Protein structure prediction by threading methods: Evaluation of current techniques

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Abstract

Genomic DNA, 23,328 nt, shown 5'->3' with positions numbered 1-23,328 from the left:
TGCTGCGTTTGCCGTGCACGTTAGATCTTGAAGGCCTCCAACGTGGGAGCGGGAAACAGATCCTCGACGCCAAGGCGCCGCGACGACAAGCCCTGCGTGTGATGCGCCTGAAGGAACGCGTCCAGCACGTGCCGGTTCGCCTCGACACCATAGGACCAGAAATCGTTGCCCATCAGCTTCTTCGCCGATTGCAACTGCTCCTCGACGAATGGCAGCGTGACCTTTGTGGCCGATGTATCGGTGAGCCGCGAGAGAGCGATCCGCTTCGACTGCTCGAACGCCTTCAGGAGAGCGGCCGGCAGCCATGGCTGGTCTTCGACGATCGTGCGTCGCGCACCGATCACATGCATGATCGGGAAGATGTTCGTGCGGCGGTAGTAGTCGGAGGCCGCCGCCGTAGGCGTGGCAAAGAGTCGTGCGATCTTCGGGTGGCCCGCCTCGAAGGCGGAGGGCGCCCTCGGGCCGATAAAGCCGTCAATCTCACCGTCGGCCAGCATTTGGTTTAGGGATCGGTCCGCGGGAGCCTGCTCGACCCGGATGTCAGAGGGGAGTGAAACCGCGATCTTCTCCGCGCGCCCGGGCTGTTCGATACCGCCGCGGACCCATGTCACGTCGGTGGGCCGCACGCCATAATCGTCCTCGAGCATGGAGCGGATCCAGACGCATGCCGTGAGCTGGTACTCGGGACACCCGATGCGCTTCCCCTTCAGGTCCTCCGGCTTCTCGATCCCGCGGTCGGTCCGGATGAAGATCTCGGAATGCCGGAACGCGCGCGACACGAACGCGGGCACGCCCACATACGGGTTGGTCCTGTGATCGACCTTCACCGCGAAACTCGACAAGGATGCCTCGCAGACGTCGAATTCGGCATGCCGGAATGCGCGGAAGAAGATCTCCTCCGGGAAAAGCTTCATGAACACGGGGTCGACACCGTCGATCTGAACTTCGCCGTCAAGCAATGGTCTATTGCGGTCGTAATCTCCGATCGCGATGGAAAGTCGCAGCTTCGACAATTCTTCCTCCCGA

This paper evaluates the results of a protein structure prediction contest. The predictions were made using threading procedures, which employ techniques for aligning sequences with 3D structures to select the correct fold of a given sequence from a set of alternatives. Nine different teams submitted 86 predictions, on a total of 21 target proteins with little or no sequence homology to proteins of known structure. The 3D structures of these proteins were newly determined by experimental methods, but not yet published or otherwise available to the predictors. The predictions, made from the amino acid sequence alone, thus represent a genuine test of the current performance of threading methods. Only a subset of all the predictions is evaluated here. It corresponds to the 44 predictions submitted for the 11 target proteins seen to adopt known folds. The predictions for the remaining 10 proteins were not analyzed, although weak similarities with known folds may also exist in these proteins. We find that threading methods are capable of identifying the correct fold in many cases, but not reliably enough as yet. Every team predicts correctly a different set of targets, with virtually all targets predicted correctly by at least one team. Also, common folds such as TIM barrels are recognized more readily than folds with only a few known examples. However, quite surprisingly, the quality of the sequence-structure alignments, corresponding to correctly recognized folds, is generally very poor, as judged by comparison with the corresponding 3D structure alignments. Thus, threading can presently not be relied upon to derive a detailed 3D model from the amino acid sequence. This raises a very intriguing question: how is fold recognition achieved? Our analysis suggests that it may be achieved because threading procedures maximize hydrophobic interactions in the protein core, and are reasonably good at recognizing local secondary structure. © 1995 Wiley-Liss, Inc.

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